Once it was ready for its new home in the chamber where it now is on display, the flag needed to be transported–carefully. It took a 4-foot tall, 30-foot wide roll, a layer of high-tech sailcloth and two layers of Tyvek sheeting covering both sides of the flag for it to be safely moved. It then was laid out on a custom-built stainless steel table, which inclines to 10 percent for display.
That’s when Jones noticed something when she got down close to the flag: in essence, it had come back to life.
“Freed from its stitches to the backing,” Jones recalls, “it began to relax and that made the threads and the weave of the flag start to come back together, which made it start to pucker and ‘move’ like it was meant to do.”
Removing more than a million stitches from the linen backing had restored the flag’s own freedom, a virtue that Jones–the curator of an object so revered amidst a collection of 150,000 other significant Military History objects–points out is not only what the flag symbolizes but what the Smithsonian embodies too.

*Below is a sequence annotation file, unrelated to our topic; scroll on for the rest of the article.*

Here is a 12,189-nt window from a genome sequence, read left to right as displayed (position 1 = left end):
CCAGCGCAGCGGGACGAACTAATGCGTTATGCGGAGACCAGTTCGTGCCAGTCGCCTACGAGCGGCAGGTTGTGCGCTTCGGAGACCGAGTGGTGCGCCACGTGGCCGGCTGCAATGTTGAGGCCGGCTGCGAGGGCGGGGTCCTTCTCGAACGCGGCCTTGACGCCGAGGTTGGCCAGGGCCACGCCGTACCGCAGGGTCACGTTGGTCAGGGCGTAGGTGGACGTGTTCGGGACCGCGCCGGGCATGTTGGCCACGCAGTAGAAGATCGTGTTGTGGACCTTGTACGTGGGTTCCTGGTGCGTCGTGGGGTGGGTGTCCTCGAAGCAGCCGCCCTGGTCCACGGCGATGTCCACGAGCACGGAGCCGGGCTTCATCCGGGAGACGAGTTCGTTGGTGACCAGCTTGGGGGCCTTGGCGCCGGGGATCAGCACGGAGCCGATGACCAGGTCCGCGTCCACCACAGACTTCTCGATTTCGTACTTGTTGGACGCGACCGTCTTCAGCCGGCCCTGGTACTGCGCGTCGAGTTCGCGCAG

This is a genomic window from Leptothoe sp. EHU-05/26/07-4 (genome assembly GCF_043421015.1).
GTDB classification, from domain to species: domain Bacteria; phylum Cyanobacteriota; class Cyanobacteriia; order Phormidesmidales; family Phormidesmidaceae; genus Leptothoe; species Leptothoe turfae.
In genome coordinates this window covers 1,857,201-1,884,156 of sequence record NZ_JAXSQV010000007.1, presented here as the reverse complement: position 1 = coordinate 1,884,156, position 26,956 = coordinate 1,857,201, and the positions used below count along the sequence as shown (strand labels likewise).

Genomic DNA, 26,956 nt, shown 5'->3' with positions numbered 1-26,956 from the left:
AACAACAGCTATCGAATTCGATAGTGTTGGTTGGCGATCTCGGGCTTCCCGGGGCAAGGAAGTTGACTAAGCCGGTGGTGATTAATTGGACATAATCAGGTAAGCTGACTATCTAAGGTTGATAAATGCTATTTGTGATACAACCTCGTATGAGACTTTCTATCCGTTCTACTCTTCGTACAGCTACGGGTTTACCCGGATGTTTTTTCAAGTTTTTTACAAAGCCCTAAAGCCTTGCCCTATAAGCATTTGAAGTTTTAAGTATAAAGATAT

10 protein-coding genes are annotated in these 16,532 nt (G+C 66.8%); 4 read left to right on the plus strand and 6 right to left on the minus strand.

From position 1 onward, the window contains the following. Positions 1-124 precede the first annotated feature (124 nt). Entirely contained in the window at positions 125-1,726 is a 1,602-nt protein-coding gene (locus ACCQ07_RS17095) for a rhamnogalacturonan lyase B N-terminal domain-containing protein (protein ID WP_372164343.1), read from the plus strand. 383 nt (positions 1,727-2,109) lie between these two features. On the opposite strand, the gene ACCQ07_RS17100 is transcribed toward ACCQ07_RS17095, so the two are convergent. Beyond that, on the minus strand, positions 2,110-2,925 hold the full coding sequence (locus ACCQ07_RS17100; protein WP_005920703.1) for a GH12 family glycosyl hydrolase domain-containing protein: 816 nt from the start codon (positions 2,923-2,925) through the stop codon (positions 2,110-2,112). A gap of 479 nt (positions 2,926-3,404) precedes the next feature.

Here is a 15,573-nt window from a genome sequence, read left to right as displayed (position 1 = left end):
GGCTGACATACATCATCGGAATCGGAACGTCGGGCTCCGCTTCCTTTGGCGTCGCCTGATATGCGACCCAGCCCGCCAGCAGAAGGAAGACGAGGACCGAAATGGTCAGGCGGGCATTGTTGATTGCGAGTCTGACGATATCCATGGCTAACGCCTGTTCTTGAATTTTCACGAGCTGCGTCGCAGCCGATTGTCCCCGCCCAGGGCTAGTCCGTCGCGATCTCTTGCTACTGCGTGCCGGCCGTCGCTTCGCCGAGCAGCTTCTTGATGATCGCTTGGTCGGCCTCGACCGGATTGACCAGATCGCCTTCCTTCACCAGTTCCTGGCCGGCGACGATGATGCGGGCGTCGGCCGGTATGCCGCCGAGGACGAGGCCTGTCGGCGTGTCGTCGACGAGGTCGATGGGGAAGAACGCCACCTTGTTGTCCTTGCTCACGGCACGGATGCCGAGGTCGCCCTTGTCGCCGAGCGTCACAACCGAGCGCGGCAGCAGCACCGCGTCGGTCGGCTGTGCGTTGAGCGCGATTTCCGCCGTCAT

“This is the beauty of it, and this is how I believe all exhibitions are, not just exhibitions about the Star-Spangled Banner,” Jones explains. “That is, every person brings to every object their own personal understandings and beliefs. The visitor wants to think about it what they want to think about it, and we’re not here to tell them it’s right or wrong. We’re just here to present it, and surround the object with the history that it’s a part of.”
“And that’s the beauty of putting that flag in that chamber: it represents all America,” Jones continues. “It represents all ideas, all ideals, all values. Not just one. And that is the beauty of our flag, and how I see our flag representing all Americans. That’s the beauty of why we’ve presented it the way we have. It is in there, and it says nothing other than those words that Francis Scott Key penned, that he was inspired to write down at the end of that battle, because we were in the fight of our lives, determining whether our nation was going to exist as a new nation or whether we were going back under British rule. And the Battle of Baltimore in the War of 1812 was the ultimate battle to figure that out.”